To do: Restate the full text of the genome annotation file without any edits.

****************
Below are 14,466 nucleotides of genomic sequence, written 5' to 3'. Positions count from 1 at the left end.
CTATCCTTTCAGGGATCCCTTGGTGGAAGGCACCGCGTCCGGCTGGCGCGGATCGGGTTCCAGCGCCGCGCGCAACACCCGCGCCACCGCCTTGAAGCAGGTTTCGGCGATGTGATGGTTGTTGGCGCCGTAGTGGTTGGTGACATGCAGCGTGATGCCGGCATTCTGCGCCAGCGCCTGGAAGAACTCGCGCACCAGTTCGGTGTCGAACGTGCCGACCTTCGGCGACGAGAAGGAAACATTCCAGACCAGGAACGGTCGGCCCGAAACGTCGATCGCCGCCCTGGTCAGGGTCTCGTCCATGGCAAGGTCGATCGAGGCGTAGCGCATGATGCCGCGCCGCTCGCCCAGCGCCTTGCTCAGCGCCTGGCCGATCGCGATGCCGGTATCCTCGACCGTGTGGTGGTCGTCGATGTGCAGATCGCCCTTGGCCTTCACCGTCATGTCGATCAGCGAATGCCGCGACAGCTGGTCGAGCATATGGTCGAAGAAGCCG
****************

Below are 14,466 nucleotides of genomic sequence, written 5' to 3'. Positions count from 1 at the left end.
CTATCCTTTCAGGGATCCCTTGGTGGAAGGCACCGCGTCCGGCTGGCGCGGATCGGGTTCCAGCGCCGCGCGCAACACCCGCGCCACCGCCTTGAAGCAGGTTTCGGCGATGTGATGGTTGTTGGCGCCGTAGTGGTTGGTGACATGCAGCGTGATGCCGGCATTCTGCGCCAGCGCCTGGAAGAACTCGCGCACCAGTTCGGTGTCGAACGTGCCGACCTTCGGCGACGAGAAGGAAACATTCCAGACCAGGAACGGTCGGCCCGAAACGTCGATCGCCGCCCTGGTCAGGGTCTCGTCCATGGCAAGGTCGATCGAGGCGTAGCGCATGATGCCGCGCCGCTCGCCCAGCGCCTTGCTCAGCGCCTGGCCGATCGCGATGCCGGTATCCTCGACCGTGTGGTGGTCGTCGATGTGCAGATCGCCCTTGGCCTTCACCGTCATGTCGATCAGCGAATGCCGCGACAGCTGGTCGAGCATATGGTCGAAGAAGCCG